Monday, June 07, 2021


 Here in our house we're heading towards that day in fostering which is simultaneously heart-wrenching and heart-raising.

Our little one is being lined up to go home.

If ever there was an experience that fits the phrase 'bitter sweet' this is it.

It's happened in our house plenty of times, you'd think we'd have got used to it, but no chance.

First, there's the child's emotions to help and support. As their foster mum, my thing begins after the news is broken to them. It's always been the child's Social Worker who explains what's going to happen and answer any questions. Usually the child accepts the news unemotionally then potters off to brood.

What a maelstrom of emotions for them...

Deep down they long to go home, always. But the fears - sometimes real, sometimes unfounded - are swirling around in their mind. Fear of recrimination, fears that the unhappinesses they remember in full technicolour awaits them.

And always they carry the  sadness that their life up to this point has been so rotten that they feel marked for misery, so why bother to try?

It's normal for the child who has learned that they are headed home to kick off once the social worker says goodbye and drives away.

This is what happened yesterday, a Sunday.

The child had got the news on Friday and had seemed unmoved. Saturday came and went. I didn't raise the subject except to say a couple of times cheerily "We'll really miss you." 

It's a treading on eggshells thing. You'd like to sit down with the child and talk endlessly, but that's only do-able with the older ones. Little ones don't really do conversation, and don't grasp the multi-layered thing of their internalised emotions. So they can boil up a bit.

Sunday morning we were woken early by the TV downstairs. It was blaring. Sounded like a raucous cartoon with yelling and violence. I guessed straight away that little one was making several statements. 

I put on my dressing gown and went downstairs quietly so as to assess, hopefully get a glimpse of the scene in the living room before deciding how to play it.

Maybe the act of moving slowly and methodically gave me a chance to think. First off I realised I was annoyed for being woken at dawn on a Sunday, so the job there was to throw that feeling out, it would only make matters worse.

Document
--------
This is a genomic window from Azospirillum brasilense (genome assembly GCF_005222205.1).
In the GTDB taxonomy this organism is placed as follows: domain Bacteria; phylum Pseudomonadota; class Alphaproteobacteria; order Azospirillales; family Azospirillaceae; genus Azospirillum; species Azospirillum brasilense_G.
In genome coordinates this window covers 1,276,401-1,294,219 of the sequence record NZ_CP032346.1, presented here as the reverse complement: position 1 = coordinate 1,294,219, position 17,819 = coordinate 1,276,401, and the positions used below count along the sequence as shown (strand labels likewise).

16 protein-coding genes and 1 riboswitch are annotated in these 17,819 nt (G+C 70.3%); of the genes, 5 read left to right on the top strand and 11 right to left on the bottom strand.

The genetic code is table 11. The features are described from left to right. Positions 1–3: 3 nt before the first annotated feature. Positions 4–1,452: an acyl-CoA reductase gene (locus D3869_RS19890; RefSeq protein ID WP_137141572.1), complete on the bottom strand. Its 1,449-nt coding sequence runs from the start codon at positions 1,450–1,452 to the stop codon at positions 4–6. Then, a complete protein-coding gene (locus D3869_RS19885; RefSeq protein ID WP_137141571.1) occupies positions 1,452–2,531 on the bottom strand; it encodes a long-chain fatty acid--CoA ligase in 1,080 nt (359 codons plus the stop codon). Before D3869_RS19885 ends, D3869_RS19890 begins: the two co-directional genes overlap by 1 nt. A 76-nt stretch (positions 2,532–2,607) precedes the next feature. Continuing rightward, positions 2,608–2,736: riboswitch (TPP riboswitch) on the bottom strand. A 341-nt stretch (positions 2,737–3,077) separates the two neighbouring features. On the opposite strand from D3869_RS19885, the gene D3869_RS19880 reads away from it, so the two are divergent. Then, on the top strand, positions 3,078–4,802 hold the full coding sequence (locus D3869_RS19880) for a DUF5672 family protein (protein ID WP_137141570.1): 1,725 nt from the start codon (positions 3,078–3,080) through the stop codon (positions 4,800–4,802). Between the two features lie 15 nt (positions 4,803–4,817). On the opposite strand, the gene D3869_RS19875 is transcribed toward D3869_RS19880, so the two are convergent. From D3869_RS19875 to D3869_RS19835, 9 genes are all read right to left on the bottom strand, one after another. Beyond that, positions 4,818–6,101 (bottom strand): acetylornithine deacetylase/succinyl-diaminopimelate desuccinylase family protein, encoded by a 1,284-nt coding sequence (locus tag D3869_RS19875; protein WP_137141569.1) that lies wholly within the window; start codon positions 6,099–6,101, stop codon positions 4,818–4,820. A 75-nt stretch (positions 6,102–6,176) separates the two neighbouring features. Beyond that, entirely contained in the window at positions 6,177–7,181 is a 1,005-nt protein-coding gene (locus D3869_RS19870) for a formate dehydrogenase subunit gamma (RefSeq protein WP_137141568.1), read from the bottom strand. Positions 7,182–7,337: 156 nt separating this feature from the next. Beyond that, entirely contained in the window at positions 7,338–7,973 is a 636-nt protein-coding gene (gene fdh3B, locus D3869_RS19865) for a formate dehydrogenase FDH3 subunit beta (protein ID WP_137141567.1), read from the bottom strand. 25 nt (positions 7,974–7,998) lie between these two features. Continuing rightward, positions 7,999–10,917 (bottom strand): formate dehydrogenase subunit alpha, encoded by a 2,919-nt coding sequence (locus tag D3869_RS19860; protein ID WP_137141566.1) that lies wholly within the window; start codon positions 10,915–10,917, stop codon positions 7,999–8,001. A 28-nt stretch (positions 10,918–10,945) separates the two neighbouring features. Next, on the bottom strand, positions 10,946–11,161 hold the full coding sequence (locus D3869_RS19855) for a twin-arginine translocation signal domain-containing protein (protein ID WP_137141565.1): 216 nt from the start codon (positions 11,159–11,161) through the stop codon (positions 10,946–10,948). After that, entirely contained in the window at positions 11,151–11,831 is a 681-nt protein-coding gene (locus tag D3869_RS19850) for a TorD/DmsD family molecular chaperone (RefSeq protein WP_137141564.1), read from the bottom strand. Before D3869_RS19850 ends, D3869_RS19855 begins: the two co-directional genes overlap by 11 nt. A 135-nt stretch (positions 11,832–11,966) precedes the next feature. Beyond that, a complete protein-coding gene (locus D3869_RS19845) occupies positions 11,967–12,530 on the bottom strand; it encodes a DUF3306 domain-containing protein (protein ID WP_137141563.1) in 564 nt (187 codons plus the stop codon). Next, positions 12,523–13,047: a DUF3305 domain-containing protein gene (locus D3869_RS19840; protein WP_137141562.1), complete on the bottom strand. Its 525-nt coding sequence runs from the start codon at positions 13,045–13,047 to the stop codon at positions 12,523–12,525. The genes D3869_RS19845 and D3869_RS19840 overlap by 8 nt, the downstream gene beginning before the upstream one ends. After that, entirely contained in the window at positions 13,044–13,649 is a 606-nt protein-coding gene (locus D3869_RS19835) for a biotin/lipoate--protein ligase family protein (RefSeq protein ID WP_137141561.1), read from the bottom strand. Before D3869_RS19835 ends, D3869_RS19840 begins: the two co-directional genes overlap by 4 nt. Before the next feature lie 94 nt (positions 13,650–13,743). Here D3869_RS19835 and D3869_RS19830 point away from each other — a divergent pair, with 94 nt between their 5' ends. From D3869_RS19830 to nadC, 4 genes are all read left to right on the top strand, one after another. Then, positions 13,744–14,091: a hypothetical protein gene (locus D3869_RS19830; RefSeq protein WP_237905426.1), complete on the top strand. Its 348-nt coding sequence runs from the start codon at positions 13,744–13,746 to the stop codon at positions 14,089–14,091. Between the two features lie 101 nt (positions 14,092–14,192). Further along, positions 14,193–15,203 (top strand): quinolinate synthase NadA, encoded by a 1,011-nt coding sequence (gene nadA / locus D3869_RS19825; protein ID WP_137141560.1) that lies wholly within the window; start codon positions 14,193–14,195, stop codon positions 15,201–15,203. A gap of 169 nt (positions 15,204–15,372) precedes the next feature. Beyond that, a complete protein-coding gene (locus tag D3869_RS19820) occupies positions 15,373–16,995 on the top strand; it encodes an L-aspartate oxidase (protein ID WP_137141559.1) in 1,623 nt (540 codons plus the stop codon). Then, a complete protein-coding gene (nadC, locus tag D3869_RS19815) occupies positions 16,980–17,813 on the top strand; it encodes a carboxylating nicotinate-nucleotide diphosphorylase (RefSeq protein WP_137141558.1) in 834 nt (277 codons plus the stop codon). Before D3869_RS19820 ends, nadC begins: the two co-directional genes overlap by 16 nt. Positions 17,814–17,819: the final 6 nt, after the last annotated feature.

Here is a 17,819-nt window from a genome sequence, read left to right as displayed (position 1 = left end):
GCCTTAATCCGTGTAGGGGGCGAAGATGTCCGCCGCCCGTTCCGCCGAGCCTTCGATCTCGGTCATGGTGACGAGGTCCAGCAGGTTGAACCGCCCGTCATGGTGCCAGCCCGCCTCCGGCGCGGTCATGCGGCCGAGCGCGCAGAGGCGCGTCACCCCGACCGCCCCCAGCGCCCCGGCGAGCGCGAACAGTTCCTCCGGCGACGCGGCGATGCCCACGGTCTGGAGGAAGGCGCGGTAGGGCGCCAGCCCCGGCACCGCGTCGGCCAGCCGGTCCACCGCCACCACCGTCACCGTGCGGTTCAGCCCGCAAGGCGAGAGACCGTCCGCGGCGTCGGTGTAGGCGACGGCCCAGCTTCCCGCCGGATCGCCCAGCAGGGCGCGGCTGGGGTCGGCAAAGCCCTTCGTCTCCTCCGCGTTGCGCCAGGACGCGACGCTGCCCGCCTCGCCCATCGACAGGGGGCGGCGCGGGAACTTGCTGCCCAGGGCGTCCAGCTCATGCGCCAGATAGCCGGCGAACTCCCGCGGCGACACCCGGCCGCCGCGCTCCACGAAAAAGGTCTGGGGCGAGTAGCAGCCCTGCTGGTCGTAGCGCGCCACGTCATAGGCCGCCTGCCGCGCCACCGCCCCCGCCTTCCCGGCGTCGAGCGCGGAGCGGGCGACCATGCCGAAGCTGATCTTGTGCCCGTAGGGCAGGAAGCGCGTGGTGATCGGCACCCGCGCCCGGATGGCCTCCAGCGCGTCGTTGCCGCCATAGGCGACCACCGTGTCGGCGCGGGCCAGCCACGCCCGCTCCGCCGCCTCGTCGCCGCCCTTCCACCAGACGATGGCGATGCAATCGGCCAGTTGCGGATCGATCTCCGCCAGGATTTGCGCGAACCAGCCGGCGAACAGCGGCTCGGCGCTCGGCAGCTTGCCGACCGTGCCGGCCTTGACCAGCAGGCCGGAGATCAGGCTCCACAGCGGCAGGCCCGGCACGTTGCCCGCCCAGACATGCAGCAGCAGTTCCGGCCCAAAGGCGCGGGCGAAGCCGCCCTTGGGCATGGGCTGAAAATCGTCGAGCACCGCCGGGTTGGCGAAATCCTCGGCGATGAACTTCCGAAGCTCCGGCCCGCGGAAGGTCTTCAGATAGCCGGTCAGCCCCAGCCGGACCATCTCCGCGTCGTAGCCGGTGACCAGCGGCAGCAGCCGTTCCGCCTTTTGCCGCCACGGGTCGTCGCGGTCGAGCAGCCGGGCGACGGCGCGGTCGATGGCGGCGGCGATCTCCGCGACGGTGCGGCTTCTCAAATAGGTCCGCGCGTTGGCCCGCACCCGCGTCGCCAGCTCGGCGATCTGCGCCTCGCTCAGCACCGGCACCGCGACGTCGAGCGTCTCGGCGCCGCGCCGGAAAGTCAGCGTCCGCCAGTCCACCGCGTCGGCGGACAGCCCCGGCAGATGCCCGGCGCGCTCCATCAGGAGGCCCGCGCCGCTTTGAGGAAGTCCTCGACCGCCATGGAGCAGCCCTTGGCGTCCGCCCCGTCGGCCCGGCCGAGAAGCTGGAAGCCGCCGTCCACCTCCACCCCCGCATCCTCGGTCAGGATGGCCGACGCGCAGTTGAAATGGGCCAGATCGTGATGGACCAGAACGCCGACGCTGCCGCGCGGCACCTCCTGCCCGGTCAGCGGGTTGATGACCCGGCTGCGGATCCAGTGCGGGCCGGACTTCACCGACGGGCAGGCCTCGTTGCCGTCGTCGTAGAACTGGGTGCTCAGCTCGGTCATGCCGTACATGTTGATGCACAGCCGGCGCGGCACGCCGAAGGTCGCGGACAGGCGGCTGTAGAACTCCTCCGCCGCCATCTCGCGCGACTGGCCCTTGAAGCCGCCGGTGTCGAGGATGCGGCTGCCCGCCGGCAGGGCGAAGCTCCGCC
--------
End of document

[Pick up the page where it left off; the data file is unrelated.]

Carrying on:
By the time I got down into the hallway I'd got my act together and pitched in with a watered down version of a technique I learned in a training session about self-harming. We were taught not to get angsty. Be matter of fact. You peer into a child's bedroom and there they are with a pair of sissors and blood streaming from a forearm (shocking image, never happened to me yet, touch wood). The advice was you should say - gently - "Oh dear, poor you. Stay there and I'll get some paper towels and help you clean up." The amazing bit; you DON'T snatch the sissors away. You show them you trust them.

So. I put my head around the door. Child was expecting me and was rolling around, squirming in front of the big TV which had that mad Spongebob doing their thing.

And I said something like;

"Oooh! Spongebob! Love it! I'm going to get a cuppa tea and watch with you. Want breakfast yet? Bit early for a bacon sandwich but it's never too early for Weetabix."

Child stopped writhing around. There was a moment of still. Then child said "Can I have sugar on it?"

I went:

"I'm gonna have a cheeky spoon of honey in my tea, so yeah you can have sugar on it and it'll be our little secret."

He went; "Yea!"

I went into the kitchen and a thought occurred to me, one I've had before many times, it won't go away.

It's a stupid thought, it goes like this;

"Should the foster mum or dad start to distance themselves from the child who is due to leave in order to help the child with the transfer to a home which might have a bit less warmth and emotional comfort than we try to offer in our foster home?"

I always shoo the thought out, noble as its intent might be. It would be plain wrong, not sure I've got it in me anyway. 

You look out for them with as much affection and kindness as you can, from the moment they come through the front door to the moment you watch them lug their bags up the garden path and into the car. A child you've grown close to, almost as close as your own children, is going, and you wll probably never see them again, never know how they go in life.

So you fill up a bit, part sorrow, part hapiness for them and yourself - a job done. 

Then you go upstairs, strip their bed and get it ready and waiting.

And begin hoping that next time your phone goes the words on the screen are;

"Blue Sky"

And a voice says;

"Would you be willing to take a child who…?"


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